8. Plaintiffs demand back pay for the value of the wrongfully withheld wages and salaries, benefits, and tax payments for themselves and the Class Members pursuant to 5 U.S.C. § 5596 and under their express or implied contracts of federal employment.
The Class Action Complaint provides additional information about each plaintiff:
14. Plaintiff Seh Ahn Lee is a native of South Korea. He contracted for over 12 years with various services of the VoA, including the Korean service and the Director of the East Asia and Pacific Division for the office of the Research and Information Center (“RIC”). RIC covers ten language services: Burmese, Cambodian (Khmer), Mandarin, Cantonese, Korean, Indonesian, Thai, Tibetan, Laos (Lao), and Vietnamese. He is an adult resident of Germantown, Maryland, and a naturalized citizen of the United States. He received a Ph.D. in sociology from the University of Chicago. He has over 30 years of experience in research in the social sciences, including more than twelve years in the field of news and media research. He provided personal services to the BBG from 2003 to 2015 under a series of purchase orders. He satisfies the test that the OIG applied, and that the BBG accepted as appropriate, to determine which of the BBG’s so-called purchase order vendors were functioning as federal employees. He continues to provide personal services directly to the BBG under a sub-contract that was issued to him on or about June 1, 2015, by Technologist, Inc., which is a staffing agency that nominally serves as a prime contractor to the BBG.
15. Plaintiff Irina Ryan is a native of Russia. She contracted for a total of nine years, over multiple tenures, with several services within the VoA, including the Russian Service, the Media Asset Management Service, and the Technology, Services and Innovation Department. She is an adult resident of Virginia and a naturalized citizen of the United States. She has a Bachelor’s degree in Russian Language and Literature from Herzen State Pedagogical University of Russia and 15 years’ experience in journalism and multimedia. She provided personal services to the BBG at various times from 2000 to 2015 under a series of purchase orders. She satisfies the test that the OIG applied, and that the BBG accepted as appropriate, to determine which of the BBG’s so-called purchase order vendors were functioning as federal employees. She continues to provide personal services directly to the BBG under a sub-contract that was issued to her by CTS-Computer Technology Services, Inc., which is a staffing agency that nominally serves as a prime contractor to the BBG.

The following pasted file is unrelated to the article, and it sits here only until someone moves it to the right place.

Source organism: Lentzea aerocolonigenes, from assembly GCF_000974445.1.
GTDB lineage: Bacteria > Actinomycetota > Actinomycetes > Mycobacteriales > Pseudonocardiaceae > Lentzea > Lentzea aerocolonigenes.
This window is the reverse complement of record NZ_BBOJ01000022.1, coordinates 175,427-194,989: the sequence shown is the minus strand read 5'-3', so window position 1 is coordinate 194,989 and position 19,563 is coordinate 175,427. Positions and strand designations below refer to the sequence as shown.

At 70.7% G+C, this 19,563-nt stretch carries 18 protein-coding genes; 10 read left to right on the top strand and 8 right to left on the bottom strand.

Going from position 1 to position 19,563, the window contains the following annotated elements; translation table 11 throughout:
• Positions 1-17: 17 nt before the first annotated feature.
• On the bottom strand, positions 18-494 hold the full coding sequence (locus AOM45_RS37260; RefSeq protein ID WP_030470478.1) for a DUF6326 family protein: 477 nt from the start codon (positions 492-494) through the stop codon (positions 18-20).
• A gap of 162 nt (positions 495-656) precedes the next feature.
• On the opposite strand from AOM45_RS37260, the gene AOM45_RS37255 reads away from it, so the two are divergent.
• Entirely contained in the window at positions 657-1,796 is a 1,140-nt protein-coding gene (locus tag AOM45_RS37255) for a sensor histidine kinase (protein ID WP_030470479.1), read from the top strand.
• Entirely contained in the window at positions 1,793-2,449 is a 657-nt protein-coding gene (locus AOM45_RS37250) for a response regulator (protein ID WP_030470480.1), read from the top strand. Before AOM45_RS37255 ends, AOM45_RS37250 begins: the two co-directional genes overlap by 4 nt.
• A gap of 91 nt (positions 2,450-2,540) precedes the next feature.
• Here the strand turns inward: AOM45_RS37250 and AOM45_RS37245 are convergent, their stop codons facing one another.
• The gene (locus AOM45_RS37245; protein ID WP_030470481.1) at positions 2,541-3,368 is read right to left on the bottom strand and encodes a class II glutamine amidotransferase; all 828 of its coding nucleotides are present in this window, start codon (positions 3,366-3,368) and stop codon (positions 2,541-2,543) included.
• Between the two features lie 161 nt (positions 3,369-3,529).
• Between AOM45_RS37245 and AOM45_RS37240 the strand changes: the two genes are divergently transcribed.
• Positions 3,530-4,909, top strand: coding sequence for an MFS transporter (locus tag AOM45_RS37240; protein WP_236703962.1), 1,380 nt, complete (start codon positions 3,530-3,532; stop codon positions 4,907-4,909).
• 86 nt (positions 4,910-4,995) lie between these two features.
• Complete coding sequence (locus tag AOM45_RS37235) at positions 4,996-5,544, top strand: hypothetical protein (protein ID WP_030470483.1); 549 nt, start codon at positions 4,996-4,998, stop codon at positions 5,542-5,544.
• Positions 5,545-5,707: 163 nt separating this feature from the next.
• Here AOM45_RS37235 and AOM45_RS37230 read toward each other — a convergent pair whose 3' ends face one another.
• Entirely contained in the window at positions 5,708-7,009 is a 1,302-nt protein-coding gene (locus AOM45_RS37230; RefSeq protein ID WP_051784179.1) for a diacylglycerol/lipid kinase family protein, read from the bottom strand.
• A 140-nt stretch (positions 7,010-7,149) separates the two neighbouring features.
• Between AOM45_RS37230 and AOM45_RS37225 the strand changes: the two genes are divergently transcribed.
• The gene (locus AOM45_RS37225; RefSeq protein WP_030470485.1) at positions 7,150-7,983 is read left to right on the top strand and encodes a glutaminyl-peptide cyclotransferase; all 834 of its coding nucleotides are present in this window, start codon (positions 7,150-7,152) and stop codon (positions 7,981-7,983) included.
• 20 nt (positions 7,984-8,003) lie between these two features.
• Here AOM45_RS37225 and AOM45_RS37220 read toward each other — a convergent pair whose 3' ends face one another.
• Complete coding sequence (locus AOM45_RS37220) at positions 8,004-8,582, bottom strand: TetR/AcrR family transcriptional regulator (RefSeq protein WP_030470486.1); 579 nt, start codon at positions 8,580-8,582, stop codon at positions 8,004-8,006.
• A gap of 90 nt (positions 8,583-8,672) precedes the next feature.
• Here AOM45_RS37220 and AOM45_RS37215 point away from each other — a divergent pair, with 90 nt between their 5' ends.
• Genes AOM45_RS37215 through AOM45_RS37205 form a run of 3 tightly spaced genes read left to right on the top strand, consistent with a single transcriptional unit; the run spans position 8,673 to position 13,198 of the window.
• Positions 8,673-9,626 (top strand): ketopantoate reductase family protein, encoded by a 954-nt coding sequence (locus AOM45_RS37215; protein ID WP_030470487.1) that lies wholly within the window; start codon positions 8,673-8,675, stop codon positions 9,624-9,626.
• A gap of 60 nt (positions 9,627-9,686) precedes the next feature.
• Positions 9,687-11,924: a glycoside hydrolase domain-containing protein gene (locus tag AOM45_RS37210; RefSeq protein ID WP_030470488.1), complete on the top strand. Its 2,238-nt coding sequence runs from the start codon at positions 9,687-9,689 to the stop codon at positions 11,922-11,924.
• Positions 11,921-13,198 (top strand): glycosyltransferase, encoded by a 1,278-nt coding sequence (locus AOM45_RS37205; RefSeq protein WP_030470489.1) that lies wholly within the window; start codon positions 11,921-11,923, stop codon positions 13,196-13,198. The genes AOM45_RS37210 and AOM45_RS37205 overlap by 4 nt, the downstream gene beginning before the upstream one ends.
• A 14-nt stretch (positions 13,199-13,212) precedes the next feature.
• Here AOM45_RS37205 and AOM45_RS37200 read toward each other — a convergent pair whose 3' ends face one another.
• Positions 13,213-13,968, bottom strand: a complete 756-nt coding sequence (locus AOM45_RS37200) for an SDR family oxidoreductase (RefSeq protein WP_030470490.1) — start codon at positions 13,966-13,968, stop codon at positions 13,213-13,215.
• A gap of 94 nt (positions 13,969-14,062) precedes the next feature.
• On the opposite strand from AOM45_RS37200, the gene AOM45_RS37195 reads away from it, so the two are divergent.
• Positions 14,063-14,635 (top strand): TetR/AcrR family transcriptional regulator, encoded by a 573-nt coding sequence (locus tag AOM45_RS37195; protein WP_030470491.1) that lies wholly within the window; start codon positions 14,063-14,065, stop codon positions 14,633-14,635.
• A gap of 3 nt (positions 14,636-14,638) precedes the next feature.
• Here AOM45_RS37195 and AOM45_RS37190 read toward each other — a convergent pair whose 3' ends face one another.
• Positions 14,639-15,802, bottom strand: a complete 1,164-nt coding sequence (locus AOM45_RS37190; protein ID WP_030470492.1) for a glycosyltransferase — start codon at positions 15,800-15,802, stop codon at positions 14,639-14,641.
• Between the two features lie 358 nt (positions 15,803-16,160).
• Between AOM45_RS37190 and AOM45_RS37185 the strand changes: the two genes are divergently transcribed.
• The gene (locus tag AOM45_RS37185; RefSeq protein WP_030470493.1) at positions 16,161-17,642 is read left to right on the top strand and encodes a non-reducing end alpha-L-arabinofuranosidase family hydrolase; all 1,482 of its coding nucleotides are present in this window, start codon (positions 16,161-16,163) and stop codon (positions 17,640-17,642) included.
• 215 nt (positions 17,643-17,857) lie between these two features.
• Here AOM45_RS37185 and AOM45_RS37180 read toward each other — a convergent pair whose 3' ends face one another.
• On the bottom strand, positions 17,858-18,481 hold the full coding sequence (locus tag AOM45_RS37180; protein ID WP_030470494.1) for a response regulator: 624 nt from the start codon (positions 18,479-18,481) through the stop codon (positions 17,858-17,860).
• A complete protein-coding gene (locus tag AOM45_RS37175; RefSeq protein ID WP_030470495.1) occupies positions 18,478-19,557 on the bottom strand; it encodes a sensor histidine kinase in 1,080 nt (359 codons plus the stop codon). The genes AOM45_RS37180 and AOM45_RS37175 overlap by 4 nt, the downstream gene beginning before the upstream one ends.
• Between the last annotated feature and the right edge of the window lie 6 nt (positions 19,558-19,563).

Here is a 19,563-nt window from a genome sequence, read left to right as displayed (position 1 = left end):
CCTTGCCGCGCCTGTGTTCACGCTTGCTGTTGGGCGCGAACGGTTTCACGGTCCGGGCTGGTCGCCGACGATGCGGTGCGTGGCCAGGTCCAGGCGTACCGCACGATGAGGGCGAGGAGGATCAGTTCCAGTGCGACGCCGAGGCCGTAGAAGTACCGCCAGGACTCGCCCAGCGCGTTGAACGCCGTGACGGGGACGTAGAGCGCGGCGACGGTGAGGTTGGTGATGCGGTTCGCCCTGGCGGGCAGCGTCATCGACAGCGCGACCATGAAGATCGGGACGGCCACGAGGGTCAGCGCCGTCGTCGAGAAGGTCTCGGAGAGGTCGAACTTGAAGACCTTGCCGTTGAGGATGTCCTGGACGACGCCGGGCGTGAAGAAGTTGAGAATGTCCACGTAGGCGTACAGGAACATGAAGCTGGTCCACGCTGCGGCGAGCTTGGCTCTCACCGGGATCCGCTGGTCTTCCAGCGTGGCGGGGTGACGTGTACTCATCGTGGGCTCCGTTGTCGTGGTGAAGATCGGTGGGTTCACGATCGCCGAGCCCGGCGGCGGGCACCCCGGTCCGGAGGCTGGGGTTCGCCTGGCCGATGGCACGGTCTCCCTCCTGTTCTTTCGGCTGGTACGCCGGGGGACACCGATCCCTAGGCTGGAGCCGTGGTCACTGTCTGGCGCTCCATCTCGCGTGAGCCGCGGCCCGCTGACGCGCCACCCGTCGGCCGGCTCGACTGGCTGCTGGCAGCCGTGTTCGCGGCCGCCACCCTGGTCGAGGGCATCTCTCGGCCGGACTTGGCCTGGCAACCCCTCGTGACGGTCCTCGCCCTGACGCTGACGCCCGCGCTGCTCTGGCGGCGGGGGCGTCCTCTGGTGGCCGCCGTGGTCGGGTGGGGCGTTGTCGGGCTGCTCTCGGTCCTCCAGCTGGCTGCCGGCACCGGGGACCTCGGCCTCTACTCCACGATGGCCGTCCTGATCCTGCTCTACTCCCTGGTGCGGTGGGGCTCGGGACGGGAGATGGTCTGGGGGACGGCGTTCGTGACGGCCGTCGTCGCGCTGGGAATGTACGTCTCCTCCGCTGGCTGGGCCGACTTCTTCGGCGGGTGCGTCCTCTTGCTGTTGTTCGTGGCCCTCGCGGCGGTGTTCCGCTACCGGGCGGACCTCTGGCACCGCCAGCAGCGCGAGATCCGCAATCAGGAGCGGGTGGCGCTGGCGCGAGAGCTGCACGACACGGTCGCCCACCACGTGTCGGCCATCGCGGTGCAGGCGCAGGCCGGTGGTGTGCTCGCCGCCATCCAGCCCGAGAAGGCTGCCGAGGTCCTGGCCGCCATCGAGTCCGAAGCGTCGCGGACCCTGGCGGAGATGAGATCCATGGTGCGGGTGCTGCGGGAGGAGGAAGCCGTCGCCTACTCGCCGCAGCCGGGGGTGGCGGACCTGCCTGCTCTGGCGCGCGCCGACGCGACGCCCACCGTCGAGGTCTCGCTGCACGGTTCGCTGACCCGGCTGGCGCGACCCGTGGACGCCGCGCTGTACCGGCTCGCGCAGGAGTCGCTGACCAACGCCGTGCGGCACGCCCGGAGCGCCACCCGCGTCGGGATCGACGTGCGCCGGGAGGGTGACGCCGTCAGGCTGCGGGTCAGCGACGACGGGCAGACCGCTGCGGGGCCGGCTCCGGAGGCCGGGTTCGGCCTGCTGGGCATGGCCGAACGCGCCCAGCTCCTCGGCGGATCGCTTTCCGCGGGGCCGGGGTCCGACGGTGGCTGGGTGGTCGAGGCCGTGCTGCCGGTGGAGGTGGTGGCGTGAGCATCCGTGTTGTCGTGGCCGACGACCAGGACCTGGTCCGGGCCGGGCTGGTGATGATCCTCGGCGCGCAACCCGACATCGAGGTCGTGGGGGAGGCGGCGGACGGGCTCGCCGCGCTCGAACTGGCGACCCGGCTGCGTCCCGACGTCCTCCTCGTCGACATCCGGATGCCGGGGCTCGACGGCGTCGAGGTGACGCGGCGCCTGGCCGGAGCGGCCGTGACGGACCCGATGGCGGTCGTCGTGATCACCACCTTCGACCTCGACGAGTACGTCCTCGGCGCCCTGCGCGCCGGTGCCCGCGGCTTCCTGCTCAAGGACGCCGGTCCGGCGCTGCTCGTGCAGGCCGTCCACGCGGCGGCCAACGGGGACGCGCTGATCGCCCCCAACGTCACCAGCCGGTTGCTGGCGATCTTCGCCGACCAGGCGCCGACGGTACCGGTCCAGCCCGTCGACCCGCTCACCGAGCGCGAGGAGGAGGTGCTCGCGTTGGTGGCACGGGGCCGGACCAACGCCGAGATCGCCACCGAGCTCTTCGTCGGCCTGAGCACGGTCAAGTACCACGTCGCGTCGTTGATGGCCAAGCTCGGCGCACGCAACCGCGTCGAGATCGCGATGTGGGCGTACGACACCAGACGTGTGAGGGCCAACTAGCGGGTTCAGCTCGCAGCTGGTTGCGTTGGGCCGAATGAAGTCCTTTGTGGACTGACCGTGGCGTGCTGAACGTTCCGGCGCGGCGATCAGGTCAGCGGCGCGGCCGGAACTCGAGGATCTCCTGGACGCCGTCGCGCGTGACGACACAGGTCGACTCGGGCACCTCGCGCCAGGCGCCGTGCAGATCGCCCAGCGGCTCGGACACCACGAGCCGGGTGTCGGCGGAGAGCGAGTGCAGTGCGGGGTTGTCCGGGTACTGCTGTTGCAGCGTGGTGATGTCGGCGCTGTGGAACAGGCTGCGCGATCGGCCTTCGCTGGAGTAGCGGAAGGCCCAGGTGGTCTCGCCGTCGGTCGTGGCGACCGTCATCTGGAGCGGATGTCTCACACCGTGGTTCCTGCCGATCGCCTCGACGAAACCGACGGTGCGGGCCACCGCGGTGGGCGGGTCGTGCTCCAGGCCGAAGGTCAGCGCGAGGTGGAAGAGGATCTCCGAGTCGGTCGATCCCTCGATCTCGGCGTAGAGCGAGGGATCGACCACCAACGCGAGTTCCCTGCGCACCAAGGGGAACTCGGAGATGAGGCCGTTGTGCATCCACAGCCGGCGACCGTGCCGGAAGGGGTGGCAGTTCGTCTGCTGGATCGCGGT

16. Plaintiff Ahmad (Afshin) Nariman is a native of Iran. He contracted with the Persian Service of the VoA for six years. He is an adult resident of Virginia and a naturalized citizen of the United States. He has a Bachelor’s degree in Microbiology from Azad University of Tehran and eight years’ experience in editing and producing television news programming. He provided personal services to the BBG from June, 2007 to May, 2013 under a series of purchase orders. He satisfies the test that the OIG applied, and that the BBG accepted as appropriate, to determine which of the BBG’s so-called purchase order vendors were functioning as federal employees. His service to the VoA, and to the security interests of the United States, has put his personal safety at risk, and made it difficult or impossible for him to return to his native country, because he was in front of the camera for the “OnTen” program, which took a critical view of the Iranian government’s policies and the political, social and economic conditions in Iran. Any person engaged in such activity is unable to return to Iran for fear of imprisonment and worse. In addition, he went to Iraq twice, and to Syria once, on behalf of the Persian service, to prepare reports for VoA programs. He and his team, consisting entirely of contractors like himself, were placed in grave danger and received little security from the Persian service.